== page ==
• Why did Kes attack Voyager and kill Torres before jumping back in time? She has no reason to think that the crew had a grudge against her. Besides, the last time she was seen, she was being helped by Janeway, Tuvok and the bridge crew, and seemed at peace with herself.
    • The episode reveals that Ensign Wildman and the Doctor created anti-Vidiian laughing gas to use as a countermeasure. Why, then, was this technology never used or deployed against the Vidiians at any point during the first two seasons? It would have been very helpful during several encounters with them.
  • Unimatrix Zero, Part 1 (Season 6, Episode 26): The Borg Queen has confronted Janeway, and wants her to reveal the secret frequency that Unimatrix Zero is operating on. Janeway refuses, causing the Borg Queen to demonstrate how ruthless she is ... by destroying all of her ships where she cannot hear one or more of her drones. Apparently the Borg Queen went to the same computer education course that LaForge went to in TNG's "Contagion" - you know, the one that didn't teach him how to do a basic system restore. 1) Why should Janeway care if the Borg Queen is destroying 99% of her troops to get to the traitorous 1%? These people are POW's at best - Janeway has no reason to believe that these Fifth Columnists will be anything other than executed once she reveals where they are. Given that these drones are going to be executed anyway, the choice becomes one between a) all the good guys are executed, or b) all the good guys are executed, but so are 98% of the bad guys. 2) Has the Borg Queen ever heard of a binary search algorithm? This shouldn't take more than a few days at worst, if that. It can't be worse than throwing out 99% of the collective just to get at the 1%. If we have a bad network connection on the Internet now, we don't just throw out the entire network because one connection is bad, nor does it take us an inordinate amount of time to find said connection either. Then too, this is the Borg, and after TNG, it isn't like they were known for their common sense...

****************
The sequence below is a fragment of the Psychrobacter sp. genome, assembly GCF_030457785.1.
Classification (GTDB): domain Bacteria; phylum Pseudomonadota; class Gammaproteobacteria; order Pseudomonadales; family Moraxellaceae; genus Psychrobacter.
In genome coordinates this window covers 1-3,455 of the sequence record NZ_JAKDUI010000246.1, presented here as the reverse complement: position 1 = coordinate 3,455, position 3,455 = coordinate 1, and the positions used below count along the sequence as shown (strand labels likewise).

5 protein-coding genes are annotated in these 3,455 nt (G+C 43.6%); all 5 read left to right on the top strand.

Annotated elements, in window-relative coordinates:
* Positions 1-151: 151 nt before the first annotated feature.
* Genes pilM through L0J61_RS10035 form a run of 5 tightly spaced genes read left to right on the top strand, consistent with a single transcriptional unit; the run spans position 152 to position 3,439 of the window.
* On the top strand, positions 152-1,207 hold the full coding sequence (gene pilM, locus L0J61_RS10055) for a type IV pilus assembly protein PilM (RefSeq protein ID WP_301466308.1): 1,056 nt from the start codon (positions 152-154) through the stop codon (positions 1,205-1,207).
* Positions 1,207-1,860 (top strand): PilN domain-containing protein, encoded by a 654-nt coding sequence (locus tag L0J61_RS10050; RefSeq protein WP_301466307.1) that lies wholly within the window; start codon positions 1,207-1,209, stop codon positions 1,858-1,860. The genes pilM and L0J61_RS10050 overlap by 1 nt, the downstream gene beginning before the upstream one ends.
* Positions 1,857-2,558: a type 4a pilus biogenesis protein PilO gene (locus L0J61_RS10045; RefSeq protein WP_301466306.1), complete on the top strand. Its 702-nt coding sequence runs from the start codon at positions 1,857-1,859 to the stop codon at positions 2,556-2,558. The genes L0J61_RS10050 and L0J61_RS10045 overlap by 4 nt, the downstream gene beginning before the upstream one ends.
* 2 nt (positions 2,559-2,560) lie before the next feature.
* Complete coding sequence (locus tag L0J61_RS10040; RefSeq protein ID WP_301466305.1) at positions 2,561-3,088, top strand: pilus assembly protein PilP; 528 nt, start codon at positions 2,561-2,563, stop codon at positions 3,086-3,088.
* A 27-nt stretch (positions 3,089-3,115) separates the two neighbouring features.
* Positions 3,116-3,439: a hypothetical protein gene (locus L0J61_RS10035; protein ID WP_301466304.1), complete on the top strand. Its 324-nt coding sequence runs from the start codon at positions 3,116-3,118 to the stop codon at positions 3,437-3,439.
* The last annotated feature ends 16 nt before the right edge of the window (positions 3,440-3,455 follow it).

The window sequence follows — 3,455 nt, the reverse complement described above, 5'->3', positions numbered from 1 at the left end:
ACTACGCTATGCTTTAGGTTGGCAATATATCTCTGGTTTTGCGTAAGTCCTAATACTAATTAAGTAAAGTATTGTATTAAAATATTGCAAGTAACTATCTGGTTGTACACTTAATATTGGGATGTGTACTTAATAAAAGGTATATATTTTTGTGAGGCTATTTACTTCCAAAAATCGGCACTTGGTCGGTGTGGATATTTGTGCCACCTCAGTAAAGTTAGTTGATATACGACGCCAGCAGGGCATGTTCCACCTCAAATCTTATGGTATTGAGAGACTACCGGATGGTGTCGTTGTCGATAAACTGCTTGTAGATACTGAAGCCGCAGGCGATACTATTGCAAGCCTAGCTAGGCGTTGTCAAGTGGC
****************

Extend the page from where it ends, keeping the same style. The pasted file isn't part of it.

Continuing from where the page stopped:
Season 7 
  • Unimatrix Zero, Part 2 (Season 7, Episode 1):
    • The convenience of Janeway, Tuvok and Torres's assimilation. When Picard was freed from the Borg, he still had enough technology in his brain to tap into the Collective when in proximity to a Cube (First Contact). When Seven of Nine was freed from the Borg, she needed a false eye, had a bunch of implants both insidde and out, and had enough nanomachines in her blood to do whatever the plot required. The Borg from "Unity" and the Borg children the Voyager crew later came across were still covered head to toe in various small pieces of tech that they couldn't remove. These three? Completely recovered. Not a trace of Borg tech or a single nano to be found. Amazingly enough, the scriptwriters manage to supersede even this piece of nonsense by revealing the fact that now a simple injection is enough to completely shield you from the Borg Hive Mind for twelve hours... given how badly that destroys the entire premise of the Borg it's no wonder they were killed off during Endgame.